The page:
Book Review: The Female Assumption

The Female Assumption: A Mother’s Story: Freeing Women from the View that Motherhood is a Mandate by Melanie Holmes. CreateSpace, 2014.

I started out feeling that everyone who reads the Childless by Marriage blog must read this book. It’s loaded with information we all need to know while deciding whether or not to have children. Now I’m not so sure. Despite the fact that Holmes has three children, it leans heavily toward the childfree viewpoint and doesn’t much address situations where women who want children are unable to have them. Still, there’s a lot to gain from reading this book. I’ll let you decide.

The Female Assumption includes:

  • Convincing testimony that motherhood is hard. Holmes writes about the lack of personal time and space, the financial cost, and the opportunities lost while providing full-time care. Even though she tries to reassure her own children that she’s very glad to have them, I’d be wondering about that if I were them.
  • Clear information on birth control, including the various methods and myths about how they work. She also goes into abortion and “morning after” options.
  • A list of questions women should ask themselves before considering motherhood. If nothing else, read this section and think about how you would answer these questions, things like: why do you want to be a mother, how much are your feelings about this being influenced by other people, and how would you manage childcare and career if you did have a baby?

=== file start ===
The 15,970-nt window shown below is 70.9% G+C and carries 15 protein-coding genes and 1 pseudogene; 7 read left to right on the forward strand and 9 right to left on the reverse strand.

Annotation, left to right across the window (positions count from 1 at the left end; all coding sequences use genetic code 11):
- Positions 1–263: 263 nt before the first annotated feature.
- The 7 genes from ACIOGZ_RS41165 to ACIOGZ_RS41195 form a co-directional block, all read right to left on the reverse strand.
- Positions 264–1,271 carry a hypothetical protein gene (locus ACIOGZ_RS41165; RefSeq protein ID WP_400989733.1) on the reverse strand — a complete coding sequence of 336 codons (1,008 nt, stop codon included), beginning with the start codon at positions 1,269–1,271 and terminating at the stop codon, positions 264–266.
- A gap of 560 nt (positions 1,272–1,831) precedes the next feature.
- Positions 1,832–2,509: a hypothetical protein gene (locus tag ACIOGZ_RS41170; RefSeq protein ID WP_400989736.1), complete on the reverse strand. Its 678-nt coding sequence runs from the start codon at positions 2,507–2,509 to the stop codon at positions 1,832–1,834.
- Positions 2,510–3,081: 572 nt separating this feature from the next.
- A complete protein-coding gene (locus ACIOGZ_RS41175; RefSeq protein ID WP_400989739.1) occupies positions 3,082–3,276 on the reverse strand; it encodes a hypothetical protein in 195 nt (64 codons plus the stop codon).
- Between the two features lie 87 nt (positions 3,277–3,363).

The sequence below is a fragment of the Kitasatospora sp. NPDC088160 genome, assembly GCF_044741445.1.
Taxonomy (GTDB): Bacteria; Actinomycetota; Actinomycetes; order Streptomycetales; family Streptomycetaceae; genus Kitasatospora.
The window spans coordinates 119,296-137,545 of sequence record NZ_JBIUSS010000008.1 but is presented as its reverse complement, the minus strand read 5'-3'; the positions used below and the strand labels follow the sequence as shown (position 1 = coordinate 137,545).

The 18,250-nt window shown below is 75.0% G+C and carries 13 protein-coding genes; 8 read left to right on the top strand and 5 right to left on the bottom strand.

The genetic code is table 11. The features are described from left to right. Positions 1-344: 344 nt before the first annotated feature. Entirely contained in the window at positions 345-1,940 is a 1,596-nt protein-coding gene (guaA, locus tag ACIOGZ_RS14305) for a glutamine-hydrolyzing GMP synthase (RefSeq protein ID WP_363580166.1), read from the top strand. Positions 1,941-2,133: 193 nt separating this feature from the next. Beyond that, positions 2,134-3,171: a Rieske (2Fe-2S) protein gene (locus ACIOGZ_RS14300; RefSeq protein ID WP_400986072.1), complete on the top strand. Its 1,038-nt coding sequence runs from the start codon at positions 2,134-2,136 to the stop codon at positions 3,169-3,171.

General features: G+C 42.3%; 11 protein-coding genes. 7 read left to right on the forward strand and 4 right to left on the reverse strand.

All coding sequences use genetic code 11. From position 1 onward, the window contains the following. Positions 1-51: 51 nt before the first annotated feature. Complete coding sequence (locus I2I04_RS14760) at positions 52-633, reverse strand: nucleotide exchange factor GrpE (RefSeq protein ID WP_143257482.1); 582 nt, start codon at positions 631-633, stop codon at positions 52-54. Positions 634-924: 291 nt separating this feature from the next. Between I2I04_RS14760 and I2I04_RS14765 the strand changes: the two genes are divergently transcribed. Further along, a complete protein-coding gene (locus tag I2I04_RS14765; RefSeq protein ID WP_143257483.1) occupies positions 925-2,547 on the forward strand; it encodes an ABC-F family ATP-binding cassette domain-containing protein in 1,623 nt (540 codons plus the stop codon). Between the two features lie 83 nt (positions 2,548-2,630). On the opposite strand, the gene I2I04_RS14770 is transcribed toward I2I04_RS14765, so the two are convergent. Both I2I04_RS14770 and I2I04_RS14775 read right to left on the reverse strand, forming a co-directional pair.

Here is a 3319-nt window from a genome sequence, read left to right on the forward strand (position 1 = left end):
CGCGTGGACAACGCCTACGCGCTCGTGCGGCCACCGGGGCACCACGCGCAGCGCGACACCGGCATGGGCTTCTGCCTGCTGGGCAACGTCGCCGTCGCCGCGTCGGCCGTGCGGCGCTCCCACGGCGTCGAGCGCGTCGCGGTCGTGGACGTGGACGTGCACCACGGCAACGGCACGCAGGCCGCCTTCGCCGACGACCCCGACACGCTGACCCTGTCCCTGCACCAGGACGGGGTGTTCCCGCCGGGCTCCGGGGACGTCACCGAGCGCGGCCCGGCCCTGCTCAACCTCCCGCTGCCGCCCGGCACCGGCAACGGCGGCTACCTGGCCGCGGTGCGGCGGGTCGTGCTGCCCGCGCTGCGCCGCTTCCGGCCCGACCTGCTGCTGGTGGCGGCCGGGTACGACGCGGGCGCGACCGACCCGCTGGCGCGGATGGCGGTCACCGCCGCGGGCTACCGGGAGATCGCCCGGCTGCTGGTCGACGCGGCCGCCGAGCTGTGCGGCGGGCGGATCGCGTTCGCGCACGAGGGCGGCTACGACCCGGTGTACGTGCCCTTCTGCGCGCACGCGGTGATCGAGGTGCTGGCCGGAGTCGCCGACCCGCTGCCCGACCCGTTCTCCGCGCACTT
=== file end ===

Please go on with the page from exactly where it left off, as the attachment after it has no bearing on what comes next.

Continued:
• A discussion of how even in the 21st century, women still do most of the childcare and housekeeping. Until partnerships can become equal, women will still bear more of the burdens of motherhood.
  • “Dirty Little Secrets,” things mothers don’t admit out loud for fear their peers will hate them and their children will feel unwanted. Two examples: “Mothers yearn for time alone,” and “Your ‘stuff’ will never be your own again.”
  • How women are held to a different standard than men. Who questions the validity of male leaders or achievers who don’t have children, yet it happens with women all the time. Holmes suggests women are given an impossible choice: give up everything else to be mothers or live alone, childless, with work as sole consolation.
  • How the American workplace is behind the times, offering lower wages for women and failing to offer paid family leave.
  • The often-negative effects of parenthood on marriages.
  • Examples of successful women who never had children.

As I said, Holmes does not spend much time on infertility or women whose partners are unable or unwilling to have children. She seems to be encouraging readers to remain happily childfree. However, this book does contain a lot of useful information. Holmes really did her research. Read it and use what you need. Skim the rest.

As always, I cherish your comments. Go back and read some of the comments from last week’s post, “Are You Delaying Parenthood Until Conditions are Perfect?” We got some great ones. You can still join the discussion.

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